The Eagle of Saint John is still flying over some spots in Catalonia. It was one of the top symbols of the Franco regime, alongside badges with the yoke and a set of arrows. Now 43 years after the Spanish dictator’s death, it can still be found on façades and public buildings in various spots throughout the country. The amount of Francoist symbols has been reduced over the years, but some still persist, including a monument in the Ebre river in Tortosa (picture).
The Catalan justice minister, Ester Capella, announced on Wednesday that her department will put forward an historical memory law that will make the removal of Francoist symbols from public spaces obligatory.” The new historical memory law will be a tool to heal wounds and finish with the mourning,” said Capella in Parliament.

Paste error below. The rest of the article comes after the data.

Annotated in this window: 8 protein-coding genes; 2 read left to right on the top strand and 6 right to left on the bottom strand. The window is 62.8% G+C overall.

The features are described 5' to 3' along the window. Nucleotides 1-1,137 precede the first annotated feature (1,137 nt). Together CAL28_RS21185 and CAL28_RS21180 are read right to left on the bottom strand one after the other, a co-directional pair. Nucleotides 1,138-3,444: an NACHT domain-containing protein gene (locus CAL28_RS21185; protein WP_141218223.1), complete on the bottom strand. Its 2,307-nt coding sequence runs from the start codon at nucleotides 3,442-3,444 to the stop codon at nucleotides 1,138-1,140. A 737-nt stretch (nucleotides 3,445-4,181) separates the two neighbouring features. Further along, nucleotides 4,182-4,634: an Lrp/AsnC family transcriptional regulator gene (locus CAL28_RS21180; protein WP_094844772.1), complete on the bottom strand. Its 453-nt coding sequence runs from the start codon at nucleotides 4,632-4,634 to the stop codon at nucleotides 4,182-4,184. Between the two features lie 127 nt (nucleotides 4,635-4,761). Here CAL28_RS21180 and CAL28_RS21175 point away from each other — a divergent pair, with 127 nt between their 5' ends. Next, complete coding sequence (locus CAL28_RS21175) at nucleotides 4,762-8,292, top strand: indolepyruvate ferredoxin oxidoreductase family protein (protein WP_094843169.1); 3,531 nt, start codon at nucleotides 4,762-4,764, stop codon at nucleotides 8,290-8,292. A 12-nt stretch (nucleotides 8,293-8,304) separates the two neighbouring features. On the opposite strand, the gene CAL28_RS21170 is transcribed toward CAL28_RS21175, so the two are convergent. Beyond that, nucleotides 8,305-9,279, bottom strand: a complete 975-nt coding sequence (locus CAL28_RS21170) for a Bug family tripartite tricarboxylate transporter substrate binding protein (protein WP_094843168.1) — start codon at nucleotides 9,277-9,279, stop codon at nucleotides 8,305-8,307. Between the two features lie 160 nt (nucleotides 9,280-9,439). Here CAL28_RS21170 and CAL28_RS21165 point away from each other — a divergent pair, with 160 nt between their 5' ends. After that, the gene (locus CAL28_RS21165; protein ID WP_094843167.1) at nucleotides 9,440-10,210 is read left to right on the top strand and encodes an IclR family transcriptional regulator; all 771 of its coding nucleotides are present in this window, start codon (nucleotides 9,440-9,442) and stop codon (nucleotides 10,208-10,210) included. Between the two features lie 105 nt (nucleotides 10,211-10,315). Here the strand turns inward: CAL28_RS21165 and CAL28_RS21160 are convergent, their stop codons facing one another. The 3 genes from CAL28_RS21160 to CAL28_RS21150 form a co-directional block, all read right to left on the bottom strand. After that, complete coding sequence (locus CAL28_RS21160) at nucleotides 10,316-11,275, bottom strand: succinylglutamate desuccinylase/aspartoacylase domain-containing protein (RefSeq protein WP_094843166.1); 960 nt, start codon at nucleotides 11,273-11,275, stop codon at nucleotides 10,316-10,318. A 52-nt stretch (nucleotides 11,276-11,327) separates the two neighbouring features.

The legislation will enable the Catalan government to withdraw Francoist symbols in streets and squares, annul awards and change names of streets paying tribute to people related to dictatorships or crimes against humanity. This, even if town halls oppose the decisions.
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